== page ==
Caitlin Schroering '09 on Solidarity and the Right to Water
Environmental Studies major Caitlin Schroering ‘09, a PhD student at University of Pittsburgh, recently published “Constructing Another World: Solidarity and the Right to Water.”
In the abstract, she notes:
Globally, one in eight people lacks access to potable water; more people die from unsafe drinking water than from all forms of violence, including war. A substantial body of research documents that the privatization of water – led by global financial institutions working in collusion with governments and corporations – does not lead to more people gaining access to safe water. In fact, the opposite is true: privatization leads to both higher cost and lower quality water.
For the past century, the dominant focus of transnational organizing has been “from the West to the rest,” and the frequent attention to movements in the global North has led to the neglect of transnational linkages between movements.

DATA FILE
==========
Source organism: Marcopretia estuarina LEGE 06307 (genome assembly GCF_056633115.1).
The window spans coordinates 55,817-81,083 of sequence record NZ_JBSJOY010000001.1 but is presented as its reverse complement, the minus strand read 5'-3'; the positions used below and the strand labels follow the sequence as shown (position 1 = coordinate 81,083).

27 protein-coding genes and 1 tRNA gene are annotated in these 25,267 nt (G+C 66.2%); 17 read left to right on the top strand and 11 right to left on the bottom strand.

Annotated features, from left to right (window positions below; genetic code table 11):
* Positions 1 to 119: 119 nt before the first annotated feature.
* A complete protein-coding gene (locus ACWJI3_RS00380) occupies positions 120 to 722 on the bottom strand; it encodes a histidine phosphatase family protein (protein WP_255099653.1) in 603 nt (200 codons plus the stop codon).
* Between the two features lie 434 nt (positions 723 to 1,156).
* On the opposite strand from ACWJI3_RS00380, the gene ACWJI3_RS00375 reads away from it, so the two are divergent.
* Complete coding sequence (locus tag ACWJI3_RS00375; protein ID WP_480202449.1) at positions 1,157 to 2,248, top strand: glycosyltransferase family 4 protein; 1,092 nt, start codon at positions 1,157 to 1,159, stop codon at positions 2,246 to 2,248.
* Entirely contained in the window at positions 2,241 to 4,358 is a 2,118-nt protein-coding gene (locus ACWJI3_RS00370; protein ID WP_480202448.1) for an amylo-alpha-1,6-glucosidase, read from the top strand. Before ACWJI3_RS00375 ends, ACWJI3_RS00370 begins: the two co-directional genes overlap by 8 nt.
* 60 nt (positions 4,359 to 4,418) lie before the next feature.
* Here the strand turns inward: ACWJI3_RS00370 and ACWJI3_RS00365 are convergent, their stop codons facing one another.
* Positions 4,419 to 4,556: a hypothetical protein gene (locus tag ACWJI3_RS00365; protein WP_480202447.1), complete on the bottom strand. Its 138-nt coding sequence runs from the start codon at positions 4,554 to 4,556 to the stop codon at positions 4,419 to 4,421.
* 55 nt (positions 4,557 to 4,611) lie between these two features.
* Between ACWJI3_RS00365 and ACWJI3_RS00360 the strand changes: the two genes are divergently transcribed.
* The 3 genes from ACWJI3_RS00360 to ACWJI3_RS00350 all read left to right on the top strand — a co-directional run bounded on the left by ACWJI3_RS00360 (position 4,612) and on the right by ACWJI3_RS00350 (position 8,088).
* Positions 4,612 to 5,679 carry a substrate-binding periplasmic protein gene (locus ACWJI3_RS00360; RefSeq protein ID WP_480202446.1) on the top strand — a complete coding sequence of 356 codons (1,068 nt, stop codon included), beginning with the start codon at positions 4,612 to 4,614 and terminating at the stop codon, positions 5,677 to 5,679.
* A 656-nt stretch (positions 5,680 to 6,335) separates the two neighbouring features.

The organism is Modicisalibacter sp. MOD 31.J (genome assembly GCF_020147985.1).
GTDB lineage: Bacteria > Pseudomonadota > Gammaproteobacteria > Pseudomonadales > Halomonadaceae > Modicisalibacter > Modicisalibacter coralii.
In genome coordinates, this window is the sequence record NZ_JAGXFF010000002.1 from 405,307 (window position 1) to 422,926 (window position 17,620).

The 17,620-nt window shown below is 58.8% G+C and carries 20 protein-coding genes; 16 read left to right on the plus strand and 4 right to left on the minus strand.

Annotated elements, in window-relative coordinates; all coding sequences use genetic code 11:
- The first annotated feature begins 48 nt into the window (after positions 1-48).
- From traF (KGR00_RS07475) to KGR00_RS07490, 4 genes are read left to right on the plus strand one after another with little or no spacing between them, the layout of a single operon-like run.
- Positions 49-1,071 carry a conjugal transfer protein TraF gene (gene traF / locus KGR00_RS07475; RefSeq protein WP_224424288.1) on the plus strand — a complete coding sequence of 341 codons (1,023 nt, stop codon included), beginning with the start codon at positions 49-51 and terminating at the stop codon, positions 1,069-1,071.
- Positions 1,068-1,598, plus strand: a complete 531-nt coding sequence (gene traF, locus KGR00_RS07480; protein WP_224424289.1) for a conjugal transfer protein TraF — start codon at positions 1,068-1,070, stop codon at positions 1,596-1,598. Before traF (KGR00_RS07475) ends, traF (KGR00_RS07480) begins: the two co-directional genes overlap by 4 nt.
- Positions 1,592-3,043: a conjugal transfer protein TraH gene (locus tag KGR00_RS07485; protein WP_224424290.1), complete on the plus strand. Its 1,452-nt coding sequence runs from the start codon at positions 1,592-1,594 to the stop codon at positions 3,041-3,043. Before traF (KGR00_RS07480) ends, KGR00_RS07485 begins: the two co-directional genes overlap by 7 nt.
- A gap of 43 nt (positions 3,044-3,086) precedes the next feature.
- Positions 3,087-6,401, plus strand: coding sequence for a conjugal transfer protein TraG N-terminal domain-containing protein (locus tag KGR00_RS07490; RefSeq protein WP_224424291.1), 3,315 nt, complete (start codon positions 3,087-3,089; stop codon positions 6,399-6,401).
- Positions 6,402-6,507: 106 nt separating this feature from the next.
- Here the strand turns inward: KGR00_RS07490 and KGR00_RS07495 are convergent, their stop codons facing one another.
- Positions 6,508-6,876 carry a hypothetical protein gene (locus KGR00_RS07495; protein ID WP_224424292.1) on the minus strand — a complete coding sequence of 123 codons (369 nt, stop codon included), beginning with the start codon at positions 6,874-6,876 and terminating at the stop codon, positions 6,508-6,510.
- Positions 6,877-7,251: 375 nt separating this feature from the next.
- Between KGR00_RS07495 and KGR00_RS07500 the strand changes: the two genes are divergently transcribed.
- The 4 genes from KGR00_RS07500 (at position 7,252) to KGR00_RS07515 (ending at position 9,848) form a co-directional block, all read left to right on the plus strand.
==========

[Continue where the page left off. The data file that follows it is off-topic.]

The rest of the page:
Drawing on fieldwork conducted on three right to water movements that span three continents (North America, South America, and Africa), this paper examines efforts to reclaim the water commons, and how struggles have been driven by grassroots movements demanding that democracy, transparency, and the human right to water are prioritized over corporate profit.
As feminist scholars have pointed out, the “standpoint” offered by marginalized actors offers important insights into the operation of systems of power and the strategies of survival and resistance that less powerful actors adopt in order to survive and thrive. This paper explores how transnational movements around water and other basic rights engage with and learn from each other.